Marian M afersu.com

April 24th, 2018

For a non-executive/advisor who doesn´t do any work the absolute upper bound is 2% (I am/was such an advisor at two companies and would never accept more than that as it wouldn´t be for the good of the company). All shares are vested, cliffs are possible.


So you may go ahead with the Founders Institute´s range as you suggested.

Marian M afersu.com

April 25th, 2018

@Dane Madsen et al

That´s a complex issue that can´t probably discussed without context. It depends on what the advisor brings in and how the company is valued.


I understand non-executive roles as not too time-consuming and ones that are not related to do any work. In my case, I mostly help out with contacts, I once supported in finding key staff, sometimes founders use the financial planning tool I have developed (for their pro-forma financial statements), I help preparing them for negotiation rounds, etc. To me, non-executive roles are more an “extended version” of mentoring which I do sometimes for free for people in my immediate environment (if we sit in a café once in a while and I can answer all questions instantly I don´t see why I should charge a fee). Whether it´s a non-executive role or mentoring, I always try to find out how he/she has treated people in the past in comparable situations.


I also don´t want to turn that into a financially meaningful business for me as that would hurt my consulting and other businesses. And I frequently reject inquiries if and when I feel that one is just looking for free consulting services worth multiple hours week. “Work for equity” is possible, though we´ll need to find another agreement then just because I “work” for equity.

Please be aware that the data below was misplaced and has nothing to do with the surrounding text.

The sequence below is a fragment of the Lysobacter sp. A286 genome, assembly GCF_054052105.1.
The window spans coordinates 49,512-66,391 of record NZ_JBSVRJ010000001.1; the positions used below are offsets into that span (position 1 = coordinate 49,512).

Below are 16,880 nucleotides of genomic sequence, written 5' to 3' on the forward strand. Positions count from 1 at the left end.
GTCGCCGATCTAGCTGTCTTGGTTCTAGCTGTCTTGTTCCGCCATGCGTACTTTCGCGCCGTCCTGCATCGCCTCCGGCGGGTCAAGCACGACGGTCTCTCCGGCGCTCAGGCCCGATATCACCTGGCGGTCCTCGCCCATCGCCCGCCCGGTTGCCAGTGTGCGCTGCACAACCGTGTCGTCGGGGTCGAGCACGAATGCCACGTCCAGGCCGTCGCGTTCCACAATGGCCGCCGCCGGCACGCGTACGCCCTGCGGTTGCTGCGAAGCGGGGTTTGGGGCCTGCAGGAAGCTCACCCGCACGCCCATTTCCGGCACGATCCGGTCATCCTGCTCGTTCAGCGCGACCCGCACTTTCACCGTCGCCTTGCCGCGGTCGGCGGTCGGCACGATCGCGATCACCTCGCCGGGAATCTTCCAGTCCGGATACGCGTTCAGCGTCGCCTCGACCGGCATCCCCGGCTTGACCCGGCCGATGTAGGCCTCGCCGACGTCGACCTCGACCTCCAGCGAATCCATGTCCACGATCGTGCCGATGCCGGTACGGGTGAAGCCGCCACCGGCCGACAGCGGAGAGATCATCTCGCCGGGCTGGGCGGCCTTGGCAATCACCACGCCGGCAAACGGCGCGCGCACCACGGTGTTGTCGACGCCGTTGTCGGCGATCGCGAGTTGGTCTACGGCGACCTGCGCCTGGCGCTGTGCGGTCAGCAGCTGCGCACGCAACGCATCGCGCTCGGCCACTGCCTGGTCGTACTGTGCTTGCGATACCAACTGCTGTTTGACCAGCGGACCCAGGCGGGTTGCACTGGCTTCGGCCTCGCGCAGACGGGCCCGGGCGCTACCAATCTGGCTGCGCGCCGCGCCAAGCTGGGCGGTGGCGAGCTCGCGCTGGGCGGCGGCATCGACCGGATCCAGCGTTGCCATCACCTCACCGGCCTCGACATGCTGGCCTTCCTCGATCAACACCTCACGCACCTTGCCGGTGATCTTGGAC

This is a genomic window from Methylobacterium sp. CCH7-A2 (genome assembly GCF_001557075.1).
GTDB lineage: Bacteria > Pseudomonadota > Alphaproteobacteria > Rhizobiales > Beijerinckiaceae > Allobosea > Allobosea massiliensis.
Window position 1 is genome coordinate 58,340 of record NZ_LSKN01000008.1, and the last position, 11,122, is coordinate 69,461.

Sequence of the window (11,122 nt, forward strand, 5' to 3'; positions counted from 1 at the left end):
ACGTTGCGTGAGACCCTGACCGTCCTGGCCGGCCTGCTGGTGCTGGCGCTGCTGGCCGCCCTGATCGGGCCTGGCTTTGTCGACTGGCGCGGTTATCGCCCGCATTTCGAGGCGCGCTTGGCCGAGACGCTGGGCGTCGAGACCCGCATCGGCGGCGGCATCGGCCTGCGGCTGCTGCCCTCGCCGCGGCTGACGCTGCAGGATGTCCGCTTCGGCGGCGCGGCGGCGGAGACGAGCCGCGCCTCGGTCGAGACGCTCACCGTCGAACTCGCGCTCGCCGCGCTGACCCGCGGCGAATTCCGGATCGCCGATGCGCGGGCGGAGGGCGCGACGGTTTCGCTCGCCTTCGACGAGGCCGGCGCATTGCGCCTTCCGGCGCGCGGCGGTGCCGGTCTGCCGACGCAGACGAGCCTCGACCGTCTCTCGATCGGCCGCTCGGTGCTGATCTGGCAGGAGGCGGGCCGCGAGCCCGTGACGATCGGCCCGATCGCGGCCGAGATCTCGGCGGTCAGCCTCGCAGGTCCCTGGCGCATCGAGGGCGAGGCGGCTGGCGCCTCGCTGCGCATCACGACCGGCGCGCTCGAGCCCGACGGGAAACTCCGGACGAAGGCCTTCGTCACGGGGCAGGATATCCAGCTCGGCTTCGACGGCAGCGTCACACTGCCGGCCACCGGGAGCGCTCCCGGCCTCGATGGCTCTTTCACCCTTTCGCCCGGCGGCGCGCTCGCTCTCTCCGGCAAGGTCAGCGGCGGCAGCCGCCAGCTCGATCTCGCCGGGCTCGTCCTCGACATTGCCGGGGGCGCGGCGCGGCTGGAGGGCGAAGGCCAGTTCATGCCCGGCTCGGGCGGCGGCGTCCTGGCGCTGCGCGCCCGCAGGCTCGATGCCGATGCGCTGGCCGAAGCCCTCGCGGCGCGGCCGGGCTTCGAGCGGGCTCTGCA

But for a typical non-executive, I stick with the absolute upper bound of 2%.

David Austin Relentless problem solver and innovator.

March 23rd, 2018

David M - I've had some time to think about it, and I think you're basically right. And that's why one needs to be extremely selective when selecting advisors. Some do add that kind of value. There's mentors, and then there's advisors. The mentors are the ones who provide an advisor role, but don't necessarily bring significant value to the company. Then there are the advisors, which may be on a board of advisors, and have a visible presence, which actively participate on a weekly basis, making deals, introductions, can bring in investors en masse, brings significant clout. Those guys can be worth 3%, or even more. If they aren't doing that for you they're doing it for someone else where they're getting a similar incentive, because they're worth it.

Dane Madsen Organizational and Operational Strategy Consultant

April 24th, 2018

As an adviser to several companies (currently and in the past), and at this stage I would not accept the role for less than 2%. New companies directly impact my consulting relationships and need to have long term value. More so, even with vesting, advisers are routinely crushed out in a financing. I have seen advisers who get zero for years of helping. For that reason, I have a non-dilution base as well (cannot be diluted below a number). Others here have called me out on that as a barrier to a financing, yet I have not had an issue with it to date. I am always willing to negotiate, but unless I put a stake in the ground, I could invest many hours (I am committed for 1-2 hours per week for 2 years) and see nothing, even if the company is successful. I agree with David that the number of advisers should not be more than 3 or 4 and each should have a different expertise.

David M

March 21st, 2018

Depends on the dynamic overall and the extent of their involvement. 1-3% is ballpark though.

David M

Last updated on March 21st, 2018

But I think your thinking is right in the sense that if you have doubt of their value, then don't give equity. I have been fortunate to create very strong contacts, and I have seen their mere involvement lead to the startup gaining millions in funding. So for someone like that...maybe I offer 1.5, and leave room to bump up to 3%. So I can see your point about not offering equity to just anyone. My apologies.